With Takatso Consortium being identified as the preferred partner of the SAA sale, UDM leader Bantu Holomisa says he wouldn’t be surprised if the consortium has ties with the ANC.
WITH TAKATSO Consortium being identified as the preferred partner of the SAA sale, United Democratic Movement (UDM) leader Bantu Holomisa says he wouldn’t be surprised if the consortium has ties with the ANC.
After announcing that the UDM would proceed with court action against Public Enterprises Minister Pravin Gordhan, Holomisa said he was expecting feedback from his lawyers this week.
It seems the country was misled after Gordhan announced that the government had sold its 51% share of SAA to Takatso Consortium. Political parties, various organisations and analysts were abuzz about the announcement, with all requesting more transparency on the so-called sale.
Gordhan said Takatso would inject more than R3 billion into the deal. This comes after SAA had been in rescue since December 2019, and business rescue practitioners ended the process two months ago.
In a statement on June 11, the department announced that a due diligence process was under way. Last week Independent Media attempted to glean more information about the finalisation process, but department spokesperson Richard Mantu said once the process was finalised, more details would be provided to the public.
He was unable to provide a turnaround time.
Further details are still due to be outlined on key issues such as the route network roll-out, fleet selection, leadership team, transformation, brand relaunch, technology, SAA’s subsidiaries, global partnerships and Voyager.
And then … hours later President Cyril Ramaphosa announced that the deal between SAA and Takatso was not finalised. The president also referred to the consortium as the “preferred partner”.
Holomisa said the announcement was made prematurely, and that so much confusion had resulted, hence the UDM was seeking legal advice on the matter.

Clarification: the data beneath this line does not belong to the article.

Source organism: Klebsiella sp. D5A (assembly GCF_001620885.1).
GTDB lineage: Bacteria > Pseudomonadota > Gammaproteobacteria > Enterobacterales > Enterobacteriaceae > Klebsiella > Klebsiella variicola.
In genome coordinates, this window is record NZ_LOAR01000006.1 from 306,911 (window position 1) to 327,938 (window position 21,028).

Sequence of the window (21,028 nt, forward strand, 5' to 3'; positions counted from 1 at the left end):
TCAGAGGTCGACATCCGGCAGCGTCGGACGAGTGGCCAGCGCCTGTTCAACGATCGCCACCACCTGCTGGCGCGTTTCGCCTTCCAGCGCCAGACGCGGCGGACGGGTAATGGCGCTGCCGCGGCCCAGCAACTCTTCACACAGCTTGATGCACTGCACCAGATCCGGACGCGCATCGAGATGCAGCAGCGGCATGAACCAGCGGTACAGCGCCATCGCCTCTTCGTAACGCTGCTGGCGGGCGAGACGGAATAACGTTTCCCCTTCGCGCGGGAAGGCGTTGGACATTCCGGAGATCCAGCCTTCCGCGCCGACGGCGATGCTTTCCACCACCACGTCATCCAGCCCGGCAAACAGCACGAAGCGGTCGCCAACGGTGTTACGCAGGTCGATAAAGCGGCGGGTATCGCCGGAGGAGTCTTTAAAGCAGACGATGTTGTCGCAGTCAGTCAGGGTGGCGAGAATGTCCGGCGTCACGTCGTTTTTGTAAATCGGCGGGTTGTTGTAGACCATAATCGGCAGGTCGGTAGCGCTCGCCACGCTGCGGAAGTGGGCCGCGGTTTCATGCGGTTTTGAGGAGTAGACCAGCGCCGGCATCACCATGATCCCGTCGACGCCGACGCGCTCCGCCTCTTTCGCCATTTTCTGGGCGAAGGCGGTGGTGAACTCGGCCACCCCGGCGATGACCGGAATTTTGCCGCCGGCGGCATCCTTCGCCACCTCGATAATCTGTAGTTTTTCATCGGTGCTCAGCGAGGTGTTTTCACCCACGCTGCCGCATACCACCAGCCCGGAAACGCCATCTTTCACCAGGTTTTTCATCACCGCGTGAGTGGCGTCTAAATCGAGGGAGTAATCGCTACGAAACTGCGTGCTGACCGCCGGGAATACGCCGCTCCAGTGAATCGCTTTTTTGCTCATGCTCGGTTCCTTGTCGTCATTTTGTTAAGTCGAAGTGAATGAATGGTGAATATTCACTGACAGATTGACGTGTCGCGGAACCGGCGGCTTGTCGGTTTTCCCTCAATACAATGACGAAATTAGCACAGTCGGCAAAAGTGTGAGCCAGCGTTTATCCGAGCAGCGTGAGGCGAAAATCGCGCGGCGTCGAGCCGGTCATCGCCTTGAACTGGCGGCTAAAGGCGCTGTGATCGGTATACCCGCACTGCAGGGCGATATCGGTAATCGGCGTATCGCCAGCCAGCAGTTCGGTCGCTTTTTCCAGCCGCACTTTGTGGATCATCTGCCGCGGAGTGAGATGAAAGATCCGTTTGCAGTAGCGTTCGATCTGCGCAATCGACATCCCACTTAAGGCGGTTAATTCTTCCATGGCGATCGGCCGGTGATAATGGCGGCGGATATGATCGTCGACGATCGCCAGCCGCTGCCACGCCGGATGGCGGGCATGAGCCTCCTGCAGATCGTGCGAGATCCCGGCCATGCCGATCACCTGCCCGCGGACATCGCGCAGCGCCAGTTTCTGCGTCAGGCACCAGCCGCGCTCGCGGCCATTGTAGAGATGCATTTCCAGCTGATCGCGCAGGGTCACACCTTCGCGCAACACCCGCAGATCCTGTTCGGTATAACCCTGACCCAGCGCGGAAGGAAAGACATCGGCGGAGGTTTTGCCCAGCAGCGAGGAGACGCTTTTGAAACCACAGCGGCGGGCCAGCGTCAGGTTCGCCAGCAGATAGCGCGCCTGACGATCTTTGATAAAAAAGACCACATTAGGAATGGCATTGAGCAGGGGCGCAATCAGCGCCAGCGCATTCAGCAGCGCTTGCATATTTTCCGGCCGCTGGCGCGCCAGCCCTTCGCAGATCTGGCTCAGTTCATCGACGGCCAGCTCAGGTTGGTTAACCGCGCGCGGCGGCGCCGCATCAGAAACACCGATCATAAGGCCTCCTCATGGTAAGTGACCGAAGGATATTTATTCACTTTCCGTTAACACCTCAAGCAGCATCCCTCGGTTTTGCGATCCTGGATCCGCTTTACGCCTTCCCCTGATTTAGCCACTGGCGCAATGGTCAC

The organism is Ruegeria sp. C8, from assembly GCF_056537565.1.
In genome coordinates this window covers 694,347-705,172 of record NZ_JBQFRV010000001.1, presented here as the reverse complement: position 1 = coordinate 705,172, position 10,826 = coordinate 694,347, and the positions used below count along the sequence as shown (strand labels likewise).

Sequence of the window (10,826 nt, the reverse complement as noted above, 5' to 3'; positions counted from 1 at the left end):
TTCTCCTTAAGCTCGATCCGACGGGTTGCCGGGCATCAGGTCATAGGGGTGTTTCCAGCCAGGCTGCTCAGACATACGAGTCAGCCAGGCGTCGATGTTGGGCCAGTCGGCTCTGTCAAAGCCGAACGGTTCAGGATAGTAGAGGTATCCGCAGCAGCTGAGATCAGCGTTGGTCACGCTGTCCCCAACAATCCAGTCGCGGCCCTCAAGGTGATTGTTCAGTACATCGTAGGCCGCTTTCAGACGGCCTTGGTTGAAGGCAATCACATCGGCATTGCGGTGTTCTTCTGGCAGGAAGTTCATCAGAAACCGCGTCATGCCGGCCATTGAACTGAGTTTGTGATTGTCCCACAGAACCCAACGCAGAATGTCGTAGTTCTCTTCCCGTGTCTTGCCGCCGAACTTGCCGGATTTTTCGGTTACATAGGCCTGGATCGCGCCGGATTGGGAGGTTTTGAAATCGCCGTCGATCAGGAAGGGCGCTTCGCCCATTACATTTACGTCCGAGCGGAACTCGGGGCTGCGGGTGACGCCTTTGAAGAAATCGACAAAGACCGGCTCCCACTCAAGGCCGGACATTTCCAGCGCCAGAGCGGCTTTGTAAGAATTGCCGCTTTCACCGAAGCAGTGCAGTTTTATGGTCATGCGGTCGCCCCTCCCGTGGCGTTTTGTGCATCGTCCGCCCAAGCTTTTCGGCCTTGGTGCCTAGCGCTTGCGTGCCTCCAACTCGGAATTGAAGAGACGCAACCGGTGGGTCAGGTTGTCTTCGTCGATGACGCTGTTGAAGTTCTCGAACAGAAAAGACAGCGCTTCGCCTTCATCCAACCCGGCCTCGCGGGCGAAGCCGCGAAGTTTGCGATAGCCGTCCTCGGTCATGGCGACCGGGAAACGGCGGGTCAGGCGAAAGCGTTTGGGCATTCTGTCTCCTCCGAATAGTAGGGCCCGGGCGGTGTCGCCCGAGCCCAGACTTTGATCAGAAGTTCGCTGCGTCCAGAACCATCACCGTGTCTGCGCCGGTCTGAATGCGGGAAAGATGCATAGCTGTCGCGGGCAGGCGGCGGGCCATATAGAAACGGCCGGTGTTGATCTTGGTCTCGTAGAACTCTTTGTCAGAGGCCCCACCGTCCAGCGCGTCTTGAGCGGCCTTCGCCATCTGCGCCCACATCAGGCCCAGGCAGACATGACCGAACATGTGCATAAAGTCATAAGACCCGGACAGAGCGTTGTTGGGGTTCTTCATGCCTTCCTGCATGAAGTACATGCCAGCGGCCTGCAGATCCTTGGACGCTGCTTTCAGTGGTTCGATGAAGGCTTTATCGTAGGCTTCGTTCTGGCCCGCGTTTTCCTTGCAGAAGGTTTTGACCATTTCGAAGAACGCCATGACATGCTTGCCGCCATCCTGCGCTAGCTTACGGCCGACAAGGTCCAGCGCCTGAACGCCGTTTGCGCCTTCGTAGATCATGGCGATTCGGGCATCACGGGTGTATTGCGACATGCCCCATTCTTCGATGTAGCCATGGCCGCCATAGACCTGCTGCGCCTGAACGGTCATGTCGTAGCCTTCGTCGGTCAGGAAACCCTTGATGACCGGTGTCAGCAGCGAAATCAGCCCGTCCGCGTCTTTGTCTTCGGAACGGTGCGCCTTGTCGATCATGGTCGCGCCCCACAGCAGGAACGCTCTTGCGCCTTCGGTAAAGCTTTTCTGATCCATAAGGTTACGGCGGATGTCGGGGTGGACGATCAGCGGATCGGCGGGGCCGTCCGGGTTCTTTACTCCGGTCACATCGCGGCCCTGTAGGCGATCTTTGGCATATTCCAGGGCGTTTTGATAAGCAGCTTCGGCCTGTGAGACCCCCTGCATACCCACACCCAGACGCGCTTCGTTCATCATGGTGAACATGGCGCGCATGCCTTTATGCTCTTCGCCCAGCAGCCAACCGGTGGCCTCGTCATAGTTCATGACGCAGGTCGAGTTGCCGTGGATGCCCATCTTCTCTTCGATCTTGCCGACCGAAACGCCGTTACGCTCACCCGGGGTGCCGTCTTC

“As we all know by now, Takatso Consortium is comprised of Global Aviation and Harith General Partners; the latter was fingered by the judicial commission of inquiry Into allegations of impropriety regarding the Public Investment Corporation (the Mpati Commission).
“The entire SAA deal has been nebulous, and it is unclear how the government prioritised Harith as a partner after the negative things the Mpati Commission had to say about it.
“The UDM has therefore decided to brief our lawyers and will go ahead and challenge Minister Gordhan’s decision in court,” Holomisa said.
On Monday, Holomisa said much more clarity was needed.
“All of a sudden, President Ramaphosa and Minister Gordhan are teaming up now, saying there’s no deal … and this and that, but we want to know what were the circumstances which led to them making the announcement on June 11? We are requesting more documentation from them.
“I think what happened is that these people (government and Takatso Consortium) have told themselves that ‘come what may, this business is going to go through. In doing so, and typical of their arrogance, they forgot to look into other needs. This was an act of arrogance of power. We think we have a water-tight letter demanding more information,” said Holomisa.
He added that he wouldn’t be surprised if the consortium had ties with the ruling party.
“You can see some similarities to companies such as Bosasa and Chancellor House. I wouldn’t be surprised if this company is linked to the ANC.”
Last week Gordhan’s spokesperson, Richard Mantu, said in a statement: “The announcement followed a rigorous, year-long process undertaken by the department to identify a suitable SEP for SAA. This process commenced while SAA was under the control of the business rescue practitioners (BRPs). The ministry has been transparent in communicating the milestones in the process to announce the preferred strategic equity partner for SAA.”